Tag Archives: Weird

Principles are weird…are you weird?

jetskiSometimes it’s hard to do the right thing, even if we have resolved to live our lives on principle. We will always be tempted to fall back into a habit of self-preservation and the seeking of our own self-interests. However, there’s another factor that will make it difficult to live consistently on principle.

Living on principle is weird.

It is unusual to find someone committed to living on principle. When you do, they stand out. They spend a huge amount of time doing things apart from their own self-interest; they don’t simply volunteer one or two Sundays a month at church, they are consistently and regularly volunteering hours whenever and wherever there is a need, while also being active in other community activities and outreaches. They don’t look at their time as something they sparingly donate, they are focused on making a significant impact on the world around them.

Looking around, you will see lots of people spending their money on lavish vacations, recreational activities, bigger and better vehicles, and other things that make life a little more comfortable. Often times, people who live on principle seem short on cash. They live below their means because their spending is tied to their principles. This doesn’t mean they don’t go on vacation, upgrade vehicles, or have other comforts, but they could have much more than they do if they didn’t spend so much money supporting their church and other worthwhile missions and causes. It isn’t an issue of tithing 10%; that is simply a minimum. Jesus highlights that we are called to more than the minimum; we are called to live generously.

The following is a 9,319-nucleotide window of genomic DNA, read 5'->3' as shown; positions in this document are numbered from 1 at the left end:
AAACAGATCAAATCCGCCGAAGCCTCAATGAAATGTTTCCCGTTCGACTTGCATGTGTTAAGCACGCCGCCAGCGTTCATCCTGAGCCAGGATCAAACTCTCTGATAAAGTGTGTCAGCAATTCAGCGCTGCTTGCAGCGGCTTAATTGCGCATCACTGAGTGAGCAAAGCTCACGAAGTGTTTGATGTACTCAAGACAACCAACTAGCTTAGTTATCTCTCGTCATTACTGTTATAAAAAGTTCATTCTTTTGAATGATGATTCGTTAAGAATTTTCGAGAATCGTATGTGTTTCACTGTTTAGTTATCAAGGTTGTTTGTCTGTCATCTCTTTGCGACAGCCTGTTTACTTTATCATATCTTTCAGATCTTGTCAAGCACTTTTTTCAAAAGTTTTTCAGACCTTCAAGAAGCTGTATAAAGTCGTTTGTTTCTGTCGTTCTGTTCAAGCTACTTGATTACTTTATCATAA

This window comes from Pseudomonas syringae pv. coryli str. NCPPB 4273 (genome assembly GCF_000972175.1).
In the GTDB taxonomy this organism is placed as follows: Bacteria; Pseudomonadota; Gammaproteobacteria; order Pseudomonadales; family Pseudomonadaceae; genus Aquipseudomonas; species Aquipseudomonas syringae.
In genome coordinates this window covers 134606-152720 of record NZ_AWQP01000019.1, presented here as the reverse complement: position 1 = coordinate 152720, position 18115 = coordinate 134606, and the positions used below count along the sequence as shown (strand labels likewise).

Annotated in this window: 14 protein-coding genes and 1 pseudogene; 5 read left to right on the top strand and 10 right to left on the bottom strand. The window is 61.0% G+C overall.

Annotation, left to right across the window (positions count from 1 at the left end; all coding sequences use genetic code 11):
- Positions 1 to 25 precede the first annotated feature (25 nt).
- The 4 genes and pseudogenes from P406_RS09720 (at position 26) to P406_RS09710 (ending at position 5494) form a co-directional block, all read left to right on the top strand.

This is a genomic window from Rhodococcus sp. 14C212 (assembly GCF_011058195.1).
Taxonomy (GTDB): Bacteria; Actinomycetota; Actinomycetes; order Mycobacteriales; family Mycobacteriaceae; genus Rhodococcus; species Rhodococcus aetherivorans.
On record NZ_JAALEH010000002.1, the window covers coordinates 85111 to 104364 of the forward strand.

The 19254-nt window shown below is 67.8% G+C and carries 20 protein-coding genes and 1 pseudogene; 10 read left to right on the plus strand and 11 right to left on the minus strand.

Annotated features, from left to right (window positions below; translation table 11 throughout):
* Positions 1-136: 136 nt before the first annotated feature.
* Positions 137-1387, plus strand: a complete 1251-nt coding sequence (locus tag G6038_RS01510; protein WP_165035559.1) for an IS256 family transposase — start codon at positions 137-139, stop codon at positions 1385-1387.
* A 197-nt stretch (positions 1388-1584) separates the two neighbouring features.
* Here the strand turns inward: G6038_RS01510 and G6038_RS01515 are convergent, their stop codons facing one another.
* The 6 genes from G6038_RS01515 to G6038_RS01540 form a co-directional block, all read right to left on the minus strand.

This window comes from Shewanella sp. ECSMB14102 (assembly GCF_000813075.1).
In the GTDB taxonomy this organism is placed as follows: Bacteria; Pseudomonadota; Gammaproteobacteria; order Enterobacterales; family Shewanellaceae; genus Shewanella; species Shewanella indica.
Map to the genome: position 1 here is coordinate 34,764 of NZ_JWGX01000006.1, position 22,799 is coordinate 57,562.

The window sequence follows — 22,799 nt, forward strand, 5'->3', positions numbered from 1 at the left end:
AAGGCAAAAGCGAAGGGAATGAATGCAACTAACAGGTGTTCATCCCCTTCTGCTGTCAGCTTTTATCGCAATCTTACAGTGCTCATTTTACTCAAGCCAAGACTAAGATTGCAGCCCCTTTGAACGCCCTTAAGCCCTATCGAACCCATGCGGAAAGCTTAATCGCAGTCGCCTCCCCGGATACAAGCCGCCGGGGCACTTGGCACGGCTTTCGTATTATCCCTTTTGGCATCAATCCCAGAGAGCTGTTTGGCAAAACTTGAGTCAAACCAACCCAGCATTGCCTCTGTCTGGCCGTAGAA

Jesus looked up and saw the rich putting their gifts into the offering box, and he saw a poor widow put in two small copper coins. And he said, “Truly, I tell you, this poor widow has put in more than all of them. For they all contributed out of their abundance, but she out of her poverty put in all she had to live on.”
Luke 21:1-4, ESV

Living on principle means putting those valued ideals of yourself and your own comforts. For some, that may mean donations yearly in the tens of thousands of dollars. For others, that may “simply” mean hundreds or thousands of dollars. It means we are willing to sacrifice some things that would be really nice for something bigger than us.

I remember when my youth pastor, Tim Hunter, challenged us to give 10% of whatever we money received as junior high and high school students. He said, “Right now, you are sacrificing a meal out or a case of soda, but if you can’t do that now how will you be able to sacrifice a jet ski or a new car when you tithe as an adult?” Living on principle means the mission is more important than the money.

As a ministry director for a new nonprofit, it’s fair to say that funds are not plentiful in my household. However, we were what I would call “comfortable” in our finances when I was a youth pastor and my wife worked for a law firm. We owned a modest home, had decent vehicles, and I even eventually saved enough money to buy my Harley Davidson motorcycle. However, that purchase came after a year of saving extra money after our tithe, our other bills, and additional giving to groups and missions like our support for a missionary friend in southeast Asia and our giving to a Christian summer camp that we are passionate about. Anything we purchase beyond essentials (true essentials, like food and clothing, NOT “essentials” like cable TV and gym memberships) was weighed against doing what we could do to support the advancement of the gospel in and through the various groups we worked with.